After the competition we will drop frequencies a bit.  I was talking a bit about this about 10 months ago.  Everyone that starts the program gets some good success and I think it had to do with the novelty of it.  This has been observed by other coaches as well which just reinforces this idea for me.

 

We run that lower frequency program for a bit and adjust as needed.  One change I have made over the last 5 months or so is allowing performance to dictate what we do.  Changing frequencies and intensities and volumes are also changing constraints.

 

If performance continues to increase with a high amount of variation in the program, we will not take it out before a competition.  If a lifter is performing well with lower frequencies, we will ride that wave until it stops working and from there we will assess and make some adjustments.

 

We will measure fatigue based off of performance and how the lifter is feeling.  If the lifter is feeling psychologically burnt out, or experiencing little nagging pains, we will pull back and throw in a lighter week to recover. We will pick up where we left off as the lifter feels better.

 

 

Understanding Plateaus from a Skills Perspective

Written by: Kevin Cann

 

Plateau is most likely the second dreaded word in powerlifting behind injury.  A plateau is bound to happen to every single lifter at some point.  Chances are some “Blast Through Your Plateau” articles are not going to help them.

 

I haven’t hit a bench PR in almost 2 years.  I am hoping to change that on Sunday with a small 2.5kg increase.  This would still be lower than my gym best.  It isn’t like I haven’t had coaches that don’t know what they were doing.

 

Kerry hit a small 2.5kg PR on her deadlift at Nationals in Orlando.  That is the only increase she has had on her deadlift in about 2 years. She has hit 350lbs in the gym, but we can’t reproduce it on the platform.  A change in bodyweight may explain it, but it is not the whole picture.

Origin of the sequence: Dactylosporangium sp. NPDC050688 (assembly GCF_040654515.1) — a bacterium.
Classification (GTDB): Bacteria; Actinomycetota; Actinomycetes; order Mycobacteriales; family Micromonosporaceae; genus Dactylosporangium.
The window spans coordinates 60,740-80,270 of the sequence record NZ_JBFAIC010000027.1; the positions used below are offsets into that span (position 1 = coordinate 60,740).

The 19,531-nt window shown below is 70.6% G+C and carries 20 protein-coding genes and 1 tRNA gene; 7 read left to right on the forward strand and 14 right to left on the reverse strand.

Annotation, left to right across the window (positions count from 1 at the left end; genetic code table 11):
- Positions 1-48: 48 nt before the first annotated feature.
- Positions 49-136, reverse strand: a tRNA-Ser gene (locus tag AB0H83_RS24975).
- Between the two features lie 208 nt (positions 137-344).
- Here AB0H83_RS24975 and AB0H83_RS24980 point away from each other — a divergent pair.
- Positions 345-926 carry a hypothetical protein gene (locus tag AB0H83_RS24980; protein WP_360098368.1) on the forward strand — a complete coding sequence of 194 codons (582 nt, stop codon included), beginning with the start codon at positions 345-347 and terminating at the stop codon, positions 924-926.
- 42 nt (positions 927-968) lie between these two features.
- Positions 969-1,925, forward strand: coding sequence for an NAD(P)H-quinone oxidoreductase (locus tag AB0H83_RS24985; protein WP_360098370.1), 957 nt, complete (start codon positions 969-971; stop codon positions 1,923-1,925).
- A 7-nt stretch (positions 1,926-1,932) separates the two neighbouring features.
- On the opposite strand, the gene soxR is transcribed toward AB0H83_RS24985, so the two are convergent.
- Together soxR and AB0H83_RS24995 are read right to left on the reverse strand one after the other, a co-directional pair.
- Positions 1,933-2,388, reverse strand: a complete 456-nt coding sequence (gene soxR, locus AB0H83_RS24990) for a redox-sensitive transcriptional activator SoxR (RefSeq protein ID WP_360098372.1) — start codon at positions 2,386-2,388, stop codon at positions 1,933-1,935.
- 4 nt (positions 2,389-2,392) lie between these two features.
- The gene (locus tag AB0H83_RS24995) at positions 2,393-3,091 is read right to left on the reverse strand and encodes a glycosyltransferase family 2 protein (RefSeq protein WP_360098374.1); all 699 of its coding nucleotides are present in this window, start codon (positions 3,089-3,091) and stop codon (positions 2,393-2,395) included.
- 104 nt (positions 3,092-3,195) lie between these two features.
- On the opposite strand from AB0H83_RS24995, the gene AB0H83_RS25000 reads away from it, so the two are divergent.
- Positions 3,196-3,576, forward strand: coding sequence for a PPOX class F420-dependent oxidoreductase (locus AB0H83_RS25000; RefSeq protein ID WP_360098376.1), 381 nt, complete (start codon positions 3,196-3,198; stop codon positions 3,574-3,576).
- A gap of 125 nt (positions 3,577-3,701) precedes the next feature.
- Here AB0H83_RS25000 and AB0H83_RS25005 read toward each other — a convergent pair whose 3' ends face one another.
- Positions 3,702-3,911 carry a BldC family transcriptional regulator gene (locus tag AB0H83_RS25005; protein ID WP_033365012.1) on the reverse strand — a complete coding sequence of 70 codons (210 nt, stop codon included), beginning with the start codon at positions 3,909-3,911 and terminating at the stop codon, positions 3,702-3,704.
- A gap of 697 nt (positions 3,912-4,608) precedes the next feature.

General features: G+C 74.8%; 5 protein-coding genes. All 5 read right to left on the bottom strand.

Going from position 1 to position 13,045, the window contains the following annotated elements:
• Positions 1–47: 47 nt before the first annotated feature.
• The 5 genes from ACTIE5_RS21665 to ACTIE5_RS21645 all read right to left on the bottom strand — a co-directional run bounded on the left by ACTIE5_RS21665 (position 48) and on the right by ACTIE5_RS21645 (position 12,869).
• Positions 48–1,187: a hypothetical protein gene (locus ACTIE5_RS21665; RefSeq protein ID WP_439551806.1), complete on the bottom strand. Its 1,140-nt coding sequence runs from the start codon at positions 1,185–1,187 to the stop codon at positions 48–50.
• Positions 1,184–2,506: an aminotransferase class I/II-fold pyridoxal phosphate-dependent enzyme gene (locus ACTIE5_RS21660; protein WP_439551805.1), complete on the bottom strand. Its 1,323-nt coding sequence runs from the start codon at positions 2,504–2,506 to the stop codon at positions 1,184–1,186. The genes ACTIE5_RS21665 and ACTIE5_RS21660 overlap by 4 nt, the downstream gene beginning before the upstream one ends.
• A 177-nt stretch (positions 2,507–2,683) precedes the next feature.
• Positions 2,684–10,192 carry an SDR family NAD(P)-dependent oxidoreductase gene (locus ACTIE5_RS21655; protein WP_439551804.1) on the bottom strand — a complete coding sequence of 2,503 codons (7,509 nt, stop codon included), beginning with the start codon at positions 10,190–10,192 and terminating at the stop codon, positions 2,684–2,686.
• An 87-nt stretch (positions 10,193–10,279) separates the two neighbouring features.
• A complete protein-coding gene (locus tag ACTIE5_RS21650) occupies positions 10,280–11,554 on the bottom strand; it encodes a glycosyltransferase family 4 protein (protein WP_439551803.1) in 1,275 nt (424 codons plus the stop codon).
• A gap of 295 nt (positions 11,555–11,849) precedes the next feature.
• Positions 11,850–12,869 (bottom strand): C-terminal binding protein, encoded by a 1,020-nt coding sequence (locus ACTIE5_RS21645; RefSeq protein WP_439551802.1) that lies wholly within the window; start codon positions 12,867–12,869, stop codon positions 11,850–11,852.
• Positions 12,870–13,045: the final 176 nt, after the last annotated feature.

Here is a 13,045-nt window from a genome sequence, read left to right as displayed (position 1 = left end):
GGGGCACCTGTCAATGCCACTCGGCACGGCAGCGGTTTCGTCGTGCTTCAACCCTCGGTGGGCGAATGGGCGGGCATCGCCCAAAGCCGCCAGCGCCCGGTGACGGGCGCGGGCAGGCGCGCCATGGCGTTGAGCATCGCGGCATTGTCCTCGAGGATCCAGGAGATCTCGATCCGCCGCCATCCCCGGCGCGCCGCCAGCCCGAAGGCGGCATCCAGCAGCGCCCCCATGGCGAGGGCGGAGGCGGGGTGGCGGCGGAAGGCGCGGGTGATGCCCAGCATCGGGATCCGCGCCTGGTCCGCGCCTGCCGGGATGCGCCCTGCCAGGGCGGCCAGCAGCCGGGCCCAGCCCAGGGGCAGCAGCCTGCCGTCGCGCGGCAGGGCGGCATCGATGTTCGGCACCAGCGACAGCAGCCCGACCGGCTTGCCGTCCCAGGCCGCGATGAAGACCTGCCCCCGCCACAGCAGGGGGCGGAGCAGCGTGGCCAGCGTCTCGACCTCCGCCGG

With Kerry we have tried increasing volumes, increasing intensities, lowering weights to fix technique, lots of variations, no variations, and even praying.  None of it has worked.  This has been extremely frustrating for the both of us.

 

We have been lucky enough to increase the other lifts enough to get that top 10 finish at Nationals. However, we need this deadlift to come up if we want to chase a podium spot in Chicago.  Something Kerry is more than capable of.

 

I have made it a point to dive deep into the understanding of skill acquisition.  My coaches have always emphasized technique as being very important.  Your technique is definitely a skill.  Strength is also a skill.  We can’t just address the mechanical stress aspect of it.

 

My issues with coaching Kerry was I was separating the 2 of them, skill and mechanical stress.  I would increase volume and intensity without addressing technique, or I would address technique without adequate mechanical stress.  Both are important to get stronger.